Through our work we see a substantial number of blocks, particularly in urban settings, that cannot support a net zero measure either due to lack of space, or the characteristics of the block. Those on existing legacy poor performing DHS are subject to high bills and low comfort levels, and RSLs have no budget to remedy this. It is worth considering targeted financial support via policy new/replacement gas DHS for blocks where a net zero measure cannot be made feasible. This way other intertwined issues such as fuel poverty will not be exacerbated.


  1. What are the barriers to scaling up low carbon heating technologies? What is needed to overcome these barriers?


Many low carbon heat technologies require commoditisation, which will only occur with mass deployment.


Government successfully achieved a near grid parity position with solar PV via the Feed in Tariff mechanism. With the ending of non-domestic RHI, technologies such as large scale and shared ground loop heat pumps currently have no level of dedicated support and therefore no policy driver. Overall, the current financial and policy-based support framework lacks strategic direction and is too time-limited in its scope. This makes it difficult for industry and investors to plan and develop projects.


  1. How can the costs of decarbonising heat be distributed fairly across consumers, taxpayers, business and government, taking account of the fuel poor and communities affected by the transition? What is the impact of the existing distribution of environmental levies across electricity, gas and fuel bills on drivers for switching to low carbon heating, and should this distribution be reviewed?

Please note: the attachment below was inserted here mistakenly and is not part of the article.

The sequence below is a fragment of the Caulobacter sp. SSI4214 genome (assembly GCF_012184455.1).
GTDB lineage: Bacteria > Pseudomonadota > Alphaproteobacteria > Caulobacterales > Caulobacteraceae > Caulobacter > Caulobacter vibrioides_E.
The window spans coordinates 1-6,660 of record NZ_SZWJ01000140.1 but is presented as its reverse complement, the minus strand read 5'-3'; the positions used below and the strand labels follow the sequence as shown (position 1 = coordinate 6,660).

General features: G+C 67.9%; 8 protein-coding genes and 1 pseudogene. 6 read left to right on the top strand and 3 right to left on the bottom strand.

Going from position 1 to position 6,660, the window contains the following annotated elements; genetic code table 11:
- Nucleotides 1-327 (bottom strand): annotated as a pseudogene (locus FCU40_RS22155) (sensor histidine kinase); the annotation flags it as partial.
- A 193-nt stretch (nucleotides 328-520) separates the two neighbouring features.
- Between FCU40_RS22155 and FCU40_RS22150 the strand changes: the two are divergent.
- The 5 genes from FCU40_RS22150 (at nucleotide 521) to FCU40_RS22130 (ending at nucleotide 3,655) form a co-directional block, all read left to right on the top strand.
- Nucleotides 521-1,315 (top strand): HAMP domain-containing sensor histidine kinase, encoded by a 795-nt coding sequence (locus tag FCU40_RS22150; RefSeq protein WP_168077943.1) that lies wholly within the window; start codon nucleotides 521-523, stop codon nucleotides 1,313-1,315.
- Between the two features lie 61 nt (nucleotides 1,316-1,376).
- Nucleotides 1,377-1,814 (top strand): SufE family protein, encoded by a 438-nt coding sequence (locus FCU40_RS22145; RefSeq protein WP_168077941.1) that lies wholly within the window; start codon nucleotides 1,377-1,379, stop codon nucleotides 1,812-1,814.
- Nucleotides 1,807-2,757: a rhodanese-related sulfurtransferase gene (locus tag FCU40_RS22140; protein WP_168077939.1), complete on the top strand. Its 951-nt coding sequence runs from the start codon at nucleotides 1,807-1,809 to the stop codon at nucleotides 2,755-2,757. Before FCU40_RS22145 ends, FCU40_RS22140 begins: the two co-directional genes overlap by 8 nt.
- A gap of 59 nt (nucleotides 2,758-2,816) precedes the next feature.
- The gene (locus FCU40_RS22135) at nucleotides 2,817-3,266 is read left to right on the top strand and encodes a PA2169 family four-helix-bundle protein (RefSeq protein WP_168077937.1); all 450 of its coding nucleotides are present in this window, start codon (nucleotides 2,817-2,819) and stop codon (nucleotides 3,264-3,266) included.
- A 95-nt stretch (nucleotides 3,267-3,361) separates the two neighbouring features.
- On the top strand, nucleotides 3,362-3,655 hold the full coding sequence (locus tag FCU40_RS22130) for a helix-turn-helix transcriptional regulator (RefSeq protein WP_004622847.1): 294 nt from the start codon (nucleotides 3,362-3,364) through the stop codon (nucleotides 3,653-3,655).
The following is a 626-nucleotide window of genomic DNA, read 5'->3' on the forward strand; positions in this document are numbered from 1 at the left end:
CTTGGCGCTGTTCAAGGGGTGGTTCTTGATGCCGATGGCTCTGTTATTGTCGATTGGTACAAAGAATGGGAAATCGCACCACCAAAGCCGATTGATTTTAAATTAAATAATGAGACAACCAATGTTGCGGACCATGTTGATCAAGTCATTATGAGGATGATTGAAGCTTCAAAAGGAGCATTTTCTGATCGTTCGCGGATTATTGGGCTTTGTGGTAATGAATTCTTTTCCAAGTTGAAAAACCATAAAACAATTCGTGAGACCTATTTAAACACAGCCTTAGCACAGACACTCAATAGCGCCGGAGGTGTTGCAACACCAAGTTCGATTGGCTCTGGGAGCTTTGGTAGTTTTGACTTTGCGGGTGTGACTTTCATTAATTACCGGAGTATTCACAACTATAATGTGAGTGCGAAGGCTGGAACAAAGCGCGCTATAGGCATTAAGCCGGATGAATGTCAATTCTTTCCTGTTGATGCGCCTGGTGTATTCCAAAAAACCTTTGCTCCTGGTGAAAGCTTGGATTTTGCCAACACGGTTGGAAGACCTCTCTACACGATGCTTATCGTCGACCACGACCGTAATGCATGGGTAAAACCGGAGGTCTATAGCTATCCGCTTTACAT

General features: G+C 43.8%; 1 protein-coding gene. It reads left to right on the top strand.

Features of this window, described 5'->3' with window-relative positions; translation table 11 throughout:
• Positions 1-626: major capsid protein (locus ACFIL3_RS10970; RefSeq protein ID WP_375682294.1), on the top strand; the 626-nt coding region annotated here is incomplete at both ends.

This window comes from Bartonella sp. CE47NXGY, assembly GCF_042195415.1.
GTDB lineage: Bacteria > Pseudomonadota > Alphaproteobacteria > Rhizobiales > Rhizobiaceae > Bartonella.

1. What incentives and regulatory measures should be employed to encourage and ensure households take up low carbon heat, and how will these need to vary for different household types?


Households, local authorities and industry alike are driven by four factors: cost, complexity, service/consumer protection, and whether or not the works are needed.






For larger scale RSL-led projects, financial incentives need to be introduced to the decarbonisation of homes, particularly on existing legacy district systems as the works do need doing but RSLs typically do not have the budget to replace. Cost is therefore the key barrier.


  1. What action is required to ensure that households are engaged, informed, supported and protected during the transition to low carbon heat, including measures to minimise disruption in homes and to maintain consumer choice?




  1. Where should responsibility lie for the governance, coordination and delivery of low carbon heating? What will these organisations need in order to deliver such responsibilities?


Government is ultimately responsible for governance and should provide policy clarity on the route to net zero, and the funding behind that. Delivery should be undertaken at the local level as each area will have different economic and built environment characteristics that will dictate how and what low carbon measures should be deployed.


It could be argued that local authorities are best placed to coordinate and deliver on the future of low carbon heating. In the vast majorities of cases, however, local authorities simply do not have the budget, capacity, skills or institutional knowledge to drive delivery.


The outcome of this is allocated funds not being spent, as seen by the recent low uptake of the local authority element of the Green Homes Grant, with just £76m of an available £200m accessed to date. As such RSL should be allowed to rely on specialist private sector companies to be formally appointed to drive such delivery, following a suitable procurement process.


February 2021